Former Suns team owner Jerry Colangelo being honored for '50 years of golden achievements'
A month from turning 82 years young, Jerry Colangelo has lived a life filled with countless achievements, but this latest one is very special and dear to his heart.
The former Suns team owner will be recognized at Wednesday's Jerry Colangelo 50 Years of Golden Achievements Tribute Luncheon beginning at noon at Chateau Lux.
"This is all news to me," Colangelo said Tuesday afternoon. "It's all come up in the last 24 hours that (Gregg Ostro) wanted to recognize the last 50 years of my existence."
Presented by Chicanos Por La Causa (CPLC), the luncheon will announced the Jerry Colangelo Integrity Scholarship Endowment that will provide scholarships to students attending accredited Arizona college, trade, technology and art schools.
"Recognizing 50 years is just a tribute to the consistency and the commitment that he's had to the local community," Suns current team owner Robert Sarver said. "He's been involved and been so open to supporting so many organizations in need around the community."
Colangelo described the event honoring him as humbling.
"Sometimes it's uncomfortable, but if there's really a good cause behind it, I can get through it," Colangelo said. "I've been blessed with the ability to raise money for a lot of good causes in the community, raising funds for all the kinds of needs within the community. So you can call it a curse or you can call it a blessing. I'll call it a blessing."
There will be a video tribute for Colangelo.
"To me, I was given this platform," Colangelo continued. "I'm a Christian. So I would say God gave me this platform and all I'm doing is taking a step at a time doing what I think he wants me to do. He set the platform. I'm just playing it out. That's all I'm doing. So I can keep my feet on the ground that way, thinking about why am I here now in the first place? Is to make a contribution, make your community a better place to live and helping those who have needs and I've tried to focus resources and time to accomplish just that."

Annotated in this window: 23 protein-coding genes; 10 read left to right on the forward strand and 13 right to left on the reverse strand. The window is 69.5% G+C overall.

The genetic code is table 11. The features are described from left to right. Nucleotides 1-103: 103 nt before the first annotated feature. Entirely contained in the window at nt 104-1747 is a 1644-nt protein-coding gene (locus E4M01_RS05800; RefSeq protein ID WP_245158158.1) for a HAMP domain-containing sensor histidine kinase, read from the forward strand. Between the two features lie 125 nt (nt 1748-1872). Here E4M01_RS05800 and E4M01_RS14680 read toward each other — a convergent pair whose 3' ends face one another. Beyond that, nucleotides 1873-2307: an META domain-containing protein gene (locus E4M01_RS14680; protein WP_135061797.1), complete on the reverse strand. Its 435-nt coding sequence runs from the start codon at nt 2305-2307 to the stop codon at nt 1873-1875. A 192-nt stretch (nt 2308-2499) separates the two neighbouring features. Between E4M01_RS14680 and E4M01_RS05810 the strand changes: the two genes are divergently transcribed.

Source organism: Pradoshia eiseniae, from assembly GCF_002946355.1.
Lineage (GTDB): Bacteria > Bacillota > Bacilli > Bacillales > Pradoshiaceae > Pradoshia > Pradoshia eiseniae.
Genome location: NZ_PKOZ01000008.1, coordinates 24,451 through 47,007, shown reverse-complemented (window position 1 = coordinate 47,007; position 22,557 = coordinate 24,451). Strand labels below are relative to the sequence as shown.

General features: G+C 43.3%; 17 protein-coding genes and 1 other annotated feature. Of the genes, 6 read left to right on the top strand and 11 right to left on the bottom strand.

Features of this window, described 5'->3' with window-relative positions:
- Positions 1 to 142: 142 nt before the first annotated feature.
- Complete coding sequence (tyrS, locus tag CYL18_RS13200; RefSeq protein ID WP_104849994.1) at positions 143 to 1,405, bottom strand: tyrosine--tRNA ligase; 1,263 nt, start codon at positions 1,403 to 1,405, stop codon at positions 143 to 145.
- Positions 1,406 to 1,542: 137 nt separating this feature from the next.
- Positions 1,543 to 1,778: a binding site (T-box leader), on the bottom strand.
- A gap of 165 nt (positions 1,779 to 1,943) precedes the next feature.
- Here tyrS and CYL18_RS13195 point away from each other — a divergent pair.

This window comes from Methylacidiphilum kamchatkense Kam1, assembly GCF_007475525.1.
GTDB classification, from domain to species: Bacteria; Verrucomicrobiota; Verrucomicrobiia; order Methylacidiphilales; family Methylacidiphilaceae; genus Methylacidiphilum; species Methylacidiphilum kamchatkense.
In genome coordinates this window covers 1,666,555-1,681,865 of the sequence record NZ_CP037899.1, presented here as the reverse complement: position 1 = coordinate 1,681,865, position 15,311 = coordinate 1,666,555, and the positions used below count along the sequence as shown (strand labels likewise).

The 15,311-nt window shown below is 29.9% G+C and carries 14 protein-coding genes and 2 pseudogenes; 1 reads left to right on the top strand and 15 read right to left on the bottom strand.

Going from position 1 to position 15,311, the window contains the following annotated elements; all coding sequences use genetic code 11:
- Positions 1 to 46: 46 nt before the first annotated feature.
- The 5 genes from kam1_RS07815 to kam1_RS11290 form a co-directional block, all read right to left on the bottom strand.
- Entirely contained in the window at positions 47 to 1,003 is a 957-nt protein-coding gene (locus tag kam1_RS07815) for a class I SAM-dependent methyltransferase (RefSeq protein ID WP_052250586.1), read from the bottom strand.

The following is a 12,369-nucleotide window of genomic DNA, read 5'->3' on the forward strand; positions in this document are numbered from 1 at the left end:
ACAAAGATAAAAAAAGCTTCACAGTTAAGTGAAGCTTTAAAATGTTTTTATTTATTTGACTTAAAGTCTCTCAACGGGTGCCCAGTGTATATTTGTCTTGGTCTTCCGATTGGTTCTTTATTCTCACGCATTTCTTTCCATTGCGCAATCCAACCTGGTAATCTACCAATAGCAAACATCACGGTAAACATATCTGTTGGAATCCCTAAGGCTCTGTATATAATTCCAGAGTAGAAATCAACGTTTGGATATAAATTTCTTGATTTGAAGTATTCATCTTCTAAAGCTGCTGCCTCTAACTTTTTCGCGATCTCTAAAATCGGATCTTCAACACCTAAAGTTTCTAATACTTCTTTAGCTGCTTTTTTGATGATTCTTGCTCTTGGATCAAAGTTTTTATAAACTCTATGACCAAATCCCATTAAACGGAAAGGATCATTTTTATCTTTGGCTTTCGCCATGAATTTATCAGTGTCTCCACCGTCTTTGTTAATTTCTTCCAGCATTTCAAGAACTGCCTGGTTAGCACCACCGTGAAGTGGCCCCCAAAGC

Sarver donated $15,000 through Phoenix Suns charities towards the scholarships.
"I was very pleased to hear that Robert has chosen to make a contribution for that purpose," Colangelo said. "It made me feel very good."
Sarver got word about the scholarships last week and proceeded to make a donation as he's been a partner with Chicanos Por La Causa for almost 40 years.
"Jerry is very worthy of the tribute for everything he's done for our community here," Sarver said. "So (the endowment) was something we decided to invest in."
Colangelo said more than $100,000 is expected to be raised for the scholarships.
"That's exciting to me when you can make a difference in people's lives and think of kids that would never go to school," he said. "I know myself, had it not been for sports, had it not been for the ability to shoot a basketball, throw a baseball, I would've never gone to college. It did wonderful things for me and to give young people an opportunity to make something of their lives, I really enjoy that very much."
Colangelo and Sarver are the last two owners of the Suns,. Colangelo sold the team to Sarver in 2004.
"It was the beginning of a new era in the history of the franchise," Colangelo said. "The fact that he did this gesture, to me, was very heartwarming to me and it's very much appreciated that he chose to do that. And the fact the wanted to participate, I was very happy to hear it."
In looking back on Colangelo's impact on the community, Sarver pointed to him having the Suns and Arizona Diamondbacks play their home games in downtown as the beginning of "a 24-hour city" for Phoenix. Colangelo also was owner of the Arizona Diamondbacks until 2004, and instrumental in bringing the Major League Baseball team to Phoenix.
"Most larger cities, I say a 24-hour city, they have office, retail and residential," Sarver said. "And for years, Phoenix was just known as a place to go to work. Everyone came in the morning, everyone left at night, but when the old America West Arena (for the Suns) was built and then followed up with the baseball stadium, that helped turn the narrative of downtown Phoenix into more of a 24-hour city and a place where people were actually going downtown after work and on the weekends and was really the impetus for the residential that's been built downtown, the retail that's been built downtown. So it started the transformation of downtown Phoenix."
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